AAA says Floridians should Fill Tanks Now! Gas prices likely to rise

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Mid-July in South Florida means plenty of extra cars on the road. Families on summer vacations searching for their sun fix, residents enjoying the relaxed days, and commuters competing for rush hour road space.

Now, AAA has issued a call for drivers to fill up their gas tanks – today!

The remark comes after evaluating the oil industry’s recent operating behavior.

Mark Jenkins, a spokesman for AAA’s Auto Club Group pointed out that “Refineries are running on all cylinders, cutting into excess crude stocks.” Which means that “Gas prices could inch a little higher this week.”

The same actions prompted oil prices to rise slightly higher last week and now analyzers believe we’ll notice an increase at the pump.

“The increase on the retail-side may only amount to as much as 5 cents by the end of the week.” Jenkins went on to say that overall, consumers will still be saving on fuel prices when compared to earlier this year, but he believes this could be the beginning of a gradual uptick in gas prices.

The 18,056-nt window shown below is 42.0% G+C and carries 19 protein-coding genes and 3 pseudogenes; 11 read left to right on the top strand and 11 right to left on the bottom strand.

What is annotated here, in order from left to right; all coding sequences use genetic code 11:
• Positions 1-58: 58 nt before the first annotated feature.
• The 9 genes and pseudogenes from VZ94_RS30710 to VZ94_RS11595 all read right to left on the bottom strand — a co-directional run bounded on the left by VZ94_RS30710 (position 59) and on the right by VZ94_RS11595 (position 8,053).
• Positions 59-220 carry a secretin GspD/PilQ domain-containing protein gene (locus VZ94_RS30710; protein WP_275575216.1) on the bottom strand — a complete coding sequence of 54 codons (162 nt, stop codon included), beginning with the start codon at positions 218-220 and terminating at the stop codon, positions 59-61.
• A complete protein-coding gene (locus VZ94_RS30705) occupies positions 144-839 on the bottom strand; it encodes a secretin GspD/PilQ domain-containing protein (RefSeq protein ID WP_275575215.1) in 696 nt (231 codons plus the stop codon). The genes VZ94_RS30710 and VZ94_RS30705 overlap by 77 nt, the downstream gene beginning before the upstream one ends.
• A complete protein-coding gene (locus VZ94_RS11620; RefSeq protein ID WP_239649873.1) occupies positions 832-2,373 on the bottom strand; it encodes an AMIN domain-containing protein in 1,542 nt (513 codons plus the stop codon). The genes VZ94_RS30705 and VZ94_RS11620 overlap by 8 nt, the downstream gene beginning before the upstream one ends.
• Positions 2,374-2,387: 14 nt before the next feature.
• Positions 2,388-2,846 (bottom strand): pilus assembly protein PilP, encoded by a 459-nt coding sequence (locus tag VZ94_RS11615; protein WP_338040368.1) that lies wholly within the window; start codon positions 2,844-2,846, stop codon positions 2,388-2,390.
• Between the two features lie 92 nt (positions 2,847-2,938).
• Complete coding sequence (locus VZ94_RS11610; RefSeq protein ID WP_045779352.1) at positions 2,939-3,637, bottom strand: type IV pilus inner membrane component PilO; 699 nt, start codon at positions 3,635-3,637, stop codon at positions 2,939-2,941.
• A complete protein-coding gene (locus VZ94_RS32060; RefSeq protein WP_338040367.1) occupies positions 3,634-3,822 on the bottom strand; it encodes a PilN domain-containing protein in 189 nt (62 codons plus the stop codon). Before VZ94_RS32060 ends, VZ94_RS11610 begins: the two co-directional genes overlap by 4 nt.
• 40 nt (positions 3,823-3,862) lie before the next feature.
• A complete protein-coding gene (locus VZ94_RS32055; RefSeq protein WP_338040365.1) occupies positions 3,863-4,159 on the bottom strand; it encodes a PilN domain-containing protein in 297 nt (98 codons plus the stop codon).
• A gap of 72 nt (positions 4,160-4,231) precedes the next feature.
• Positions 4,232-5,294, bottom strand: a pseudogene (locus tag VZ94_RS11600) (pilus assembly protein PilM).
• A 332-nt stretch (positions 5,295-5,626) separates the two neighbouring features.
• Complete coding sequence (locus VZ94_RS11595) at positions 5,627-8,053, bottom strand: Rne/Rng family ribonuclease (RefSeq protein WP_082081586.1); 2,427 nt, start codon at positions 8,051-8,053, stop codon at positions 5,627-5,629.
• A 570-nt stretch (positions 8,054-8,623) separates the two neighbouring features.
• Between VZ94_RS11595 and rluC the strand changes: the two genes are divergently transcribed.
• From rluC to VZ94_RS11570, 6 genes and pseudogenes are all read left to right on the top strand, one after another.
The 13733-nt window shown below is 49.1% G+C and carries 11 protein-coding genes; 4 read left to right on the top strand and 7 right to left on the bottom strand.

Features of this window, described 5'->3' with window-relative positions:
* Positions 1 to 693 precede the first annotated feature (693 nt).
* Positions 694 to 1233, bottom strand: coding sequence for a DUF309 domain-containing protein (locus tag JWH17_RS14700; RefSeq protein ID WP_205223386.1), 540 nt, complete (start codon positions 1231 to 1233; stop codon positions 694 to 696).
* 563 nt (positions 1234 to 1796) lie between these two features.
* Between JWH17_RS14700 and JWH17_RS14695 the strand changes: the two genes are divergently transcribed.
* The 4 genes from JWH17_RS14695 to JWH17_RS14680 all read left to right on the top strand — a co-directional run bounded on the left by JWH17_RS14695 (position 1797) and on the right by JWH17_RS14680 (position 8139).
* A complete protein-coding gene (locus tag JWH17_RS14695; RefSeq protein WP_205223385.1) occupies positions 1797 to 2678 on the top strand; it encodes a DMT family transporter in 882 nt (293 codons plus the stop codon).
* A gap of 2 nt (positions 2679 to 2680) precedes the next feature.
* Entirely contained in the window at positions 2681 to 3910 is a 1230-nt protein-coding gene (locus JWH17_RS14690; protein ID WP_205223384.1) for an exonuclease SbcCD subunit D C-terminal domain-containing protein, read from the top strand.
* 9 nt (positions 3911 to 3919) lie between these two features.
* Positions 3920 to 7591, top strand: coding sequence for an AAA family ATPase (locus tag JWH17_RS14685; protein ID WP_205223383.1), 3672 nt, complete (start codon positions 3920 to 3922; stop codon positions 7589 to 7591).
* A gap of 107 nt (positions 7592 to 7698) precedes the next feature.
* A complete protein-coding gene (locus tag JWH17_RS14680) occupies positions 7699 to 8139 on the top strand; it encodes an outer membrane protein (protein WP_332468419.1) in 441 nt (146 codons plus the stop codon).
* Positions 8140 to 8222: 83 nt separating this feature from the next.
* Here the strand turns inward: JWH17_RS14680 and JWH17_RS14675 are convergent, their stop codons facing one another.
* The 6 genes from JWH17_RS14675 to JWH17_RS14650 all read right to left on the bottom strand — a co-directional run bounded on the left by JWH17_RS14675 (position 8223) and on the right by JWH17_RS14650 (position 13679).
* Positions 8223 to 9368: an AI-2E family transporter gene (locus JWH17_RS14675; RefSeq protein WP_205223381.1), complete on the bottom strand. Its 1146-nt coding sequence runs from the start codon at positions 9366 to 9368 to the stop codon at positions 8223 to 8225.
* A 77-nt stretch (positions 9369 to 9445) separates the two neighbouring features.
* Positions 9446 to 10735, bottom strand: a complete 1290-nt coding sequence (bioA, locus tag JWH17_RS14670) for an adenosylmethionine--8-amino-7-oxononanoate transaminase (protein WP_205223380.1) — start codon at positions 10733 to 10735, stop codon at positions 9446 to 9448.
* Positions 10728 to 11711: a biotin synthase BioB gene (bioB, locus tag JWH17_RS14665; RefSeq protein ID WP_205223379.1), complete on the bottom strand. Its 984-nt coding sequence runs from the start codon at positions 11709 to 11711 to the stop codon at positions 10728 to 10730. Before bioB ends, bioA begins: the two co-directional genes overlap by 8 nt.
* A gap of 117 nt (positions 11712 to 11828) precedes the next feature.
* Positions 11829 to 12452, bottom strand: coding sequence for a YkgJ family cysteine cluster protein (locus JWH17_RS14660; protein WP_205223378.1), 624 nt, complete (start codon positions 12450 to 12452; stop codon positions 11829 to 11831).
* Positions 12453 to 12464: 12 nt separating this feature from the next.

Throughout the state, these Southeast Florida areas marked the highest average gas prices:

  • West Palm Beach-Boca Raton    : $ 2.24/gallon average
  • Miami metro                            : $ 2.22/gallon average

The lowest prices were found:

  • Tampa-St. Pete-Clearwater        : $ 2.01/gallon average
  • Orlando                                   : $ 2.04/gallon average
  • Bradenton-Sarasota-Venice       : $ 2.07/gallon average

According to FloridaStateGasPrices.com, on July 19, 2017 (07:30EST), the average price of regular gasoline in the state of Florida was $2.188. The ranking data placed Florida fairly low in the nation, at number 17. 33 other states and Washington D.C. ranked higher in average cost. The lowest average price state was South Carolina at $1.964 and the highest average was Hawaii at $3.003, California was not far behind at $2.910.

South Florida’s traffic issues have also been an area of debate and contention between residents and governing officials. The routing of traffic patterns to accommodate an influx of vehicles, and reducing commuting times are at the forefront of the discussions. With the growing number of vehicles hitting the streets, many are concerned with more than just gas prices.

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